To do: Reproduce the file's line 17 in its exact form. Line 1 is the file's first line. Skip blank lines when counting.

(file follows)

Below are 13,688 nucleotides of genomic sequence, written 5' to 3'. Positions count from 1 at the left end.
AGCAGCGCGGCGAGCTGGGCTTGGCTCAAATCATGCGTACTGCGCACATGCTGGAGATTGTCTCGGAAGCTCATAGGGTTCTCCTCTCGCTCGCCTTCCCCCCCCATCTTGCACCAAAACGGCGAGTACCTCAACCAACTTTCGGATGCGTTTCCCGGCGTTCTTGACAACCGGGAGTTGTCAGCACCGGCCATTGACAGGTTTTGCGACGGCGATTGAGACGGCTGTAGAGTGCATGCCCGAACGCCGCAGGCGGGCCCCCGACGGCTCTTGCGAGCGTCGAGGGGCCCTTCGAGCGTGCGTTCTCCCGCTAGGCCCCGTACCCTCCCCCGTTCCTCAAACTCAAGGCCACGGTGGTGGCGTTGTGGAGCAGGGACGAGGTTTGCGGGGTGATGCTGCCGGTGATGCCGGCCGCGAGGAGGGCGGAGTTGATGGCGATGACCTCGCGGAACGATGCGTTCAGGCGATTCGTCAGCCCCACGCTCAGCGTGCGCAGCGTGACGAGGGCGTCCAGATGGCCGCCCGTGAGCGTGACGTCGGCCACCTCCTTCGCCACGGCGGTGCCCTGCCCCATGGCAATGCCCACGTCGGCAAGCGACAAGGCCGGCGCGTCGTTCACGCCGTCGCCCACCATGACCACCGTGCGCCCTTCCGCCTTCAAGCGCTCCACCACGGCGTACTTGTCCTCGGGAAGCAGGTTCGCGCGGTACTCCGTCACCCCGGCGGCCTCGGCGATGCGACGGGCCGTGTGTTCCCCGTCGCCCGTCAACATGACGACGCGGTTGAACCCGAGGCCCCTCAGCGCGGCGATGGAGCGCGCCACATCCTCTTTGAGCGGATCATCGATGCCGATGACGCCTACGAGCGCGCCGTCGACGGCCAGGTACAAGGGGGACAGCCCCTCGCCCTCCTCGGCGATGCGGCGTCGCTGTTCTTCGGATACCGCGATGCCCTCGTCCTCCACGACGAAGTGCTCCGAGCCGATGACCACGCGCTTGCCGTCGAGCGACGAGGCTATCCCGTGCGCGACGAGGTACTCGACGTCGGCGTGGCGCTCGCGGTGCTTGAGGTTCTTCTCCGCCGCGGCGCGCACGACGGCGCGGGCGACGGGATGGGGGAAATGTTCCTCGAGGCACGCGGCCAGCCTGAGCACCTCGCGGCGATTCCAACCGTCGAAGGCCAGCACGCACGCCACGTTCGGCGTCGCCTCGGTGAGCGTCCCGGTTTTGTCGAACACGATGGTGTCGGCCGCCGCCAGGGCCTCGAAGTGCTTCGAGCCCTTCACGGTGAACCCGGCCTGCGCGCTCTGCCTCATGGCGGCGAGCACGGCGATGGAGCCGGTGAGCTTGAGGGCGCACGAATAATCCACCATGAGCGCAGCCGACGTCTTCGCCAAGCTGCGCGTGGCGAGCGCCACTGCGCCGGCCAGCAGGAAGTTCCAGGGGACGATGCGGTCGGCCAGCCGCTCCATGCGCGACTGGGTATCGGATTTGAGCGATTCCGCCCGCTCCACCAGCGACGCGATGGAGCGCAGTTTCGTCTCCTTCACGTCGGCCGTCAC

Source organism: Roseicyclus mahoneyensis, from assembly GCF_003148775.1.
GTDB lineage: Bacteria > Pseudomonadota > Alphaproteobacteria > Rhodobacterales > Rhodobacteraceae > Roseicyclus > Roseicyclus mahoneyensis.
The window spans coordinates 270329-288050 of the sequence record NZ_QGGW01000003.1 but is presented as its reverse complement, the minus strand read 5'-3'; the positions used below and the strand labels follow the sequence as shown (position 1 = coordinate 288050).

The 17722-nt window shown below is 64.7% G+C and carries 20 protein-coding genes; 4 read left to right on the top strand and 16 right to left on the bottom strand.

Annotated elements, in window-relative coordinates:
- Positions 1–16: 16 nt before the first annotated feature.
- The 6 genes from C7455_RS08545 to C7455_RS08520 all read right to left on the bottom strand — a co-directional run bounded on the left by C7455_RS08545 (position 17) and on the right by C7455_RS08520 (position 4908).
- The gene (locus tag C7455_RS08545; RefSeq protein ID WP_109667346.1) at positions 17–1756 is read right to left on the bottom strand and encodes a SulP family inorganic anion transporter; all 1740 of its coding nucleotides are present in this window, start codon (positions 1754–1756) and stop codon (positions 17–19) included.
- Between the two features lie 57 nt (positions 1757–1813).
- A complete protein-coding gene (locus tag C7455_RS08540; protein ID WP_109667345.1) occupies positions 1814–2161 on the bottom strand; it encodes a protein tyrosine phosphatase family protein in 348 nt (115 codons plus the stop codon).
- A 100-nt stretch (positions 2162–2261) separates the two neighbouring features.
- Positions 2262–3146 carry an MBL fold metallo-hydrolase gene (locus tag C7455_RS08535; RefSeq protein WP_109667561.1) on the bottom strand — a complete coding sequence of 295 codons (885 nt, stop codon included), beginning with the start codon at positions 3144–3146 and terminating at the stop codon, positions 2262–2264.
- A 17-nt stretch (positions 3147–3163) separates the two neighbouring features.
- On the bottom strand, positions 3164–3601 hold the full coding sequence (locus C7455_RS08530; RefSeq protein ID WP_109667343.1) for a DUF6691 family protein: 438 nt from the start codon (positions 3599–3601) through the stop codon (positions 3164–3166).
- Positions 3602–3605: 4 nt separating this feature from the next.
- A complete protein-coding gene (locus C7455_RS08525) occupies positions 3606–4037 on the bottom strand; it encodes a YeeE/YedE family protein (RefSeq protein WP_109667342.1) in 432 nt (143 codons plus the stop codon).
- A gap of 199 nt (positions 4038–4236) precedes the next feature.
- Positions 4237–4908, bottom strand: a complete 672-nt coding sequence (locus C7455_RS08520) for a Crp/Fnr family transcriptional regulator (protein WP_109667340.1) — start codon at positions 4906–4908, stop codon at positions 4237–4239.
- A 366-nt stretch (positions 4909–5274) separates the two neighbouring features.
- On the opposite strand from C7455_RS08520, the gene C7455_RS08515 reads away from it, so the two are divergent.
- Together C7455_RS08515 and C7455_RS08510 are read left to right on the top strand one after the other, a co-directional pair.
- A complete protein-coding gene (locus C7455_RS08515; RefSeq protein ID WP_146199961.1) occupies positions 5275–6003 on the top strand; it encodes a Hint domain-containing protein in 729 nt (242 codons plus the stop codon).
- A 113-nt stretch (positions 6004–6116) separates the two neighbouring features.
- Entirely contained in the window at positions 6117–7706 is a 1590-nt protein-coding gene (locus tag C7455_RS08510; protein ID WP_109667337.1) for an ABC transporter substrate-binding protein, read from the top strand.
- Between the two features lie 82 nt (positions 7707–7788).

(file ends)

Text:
- Positions 3602–3605: 4 nt separating this feature from the next.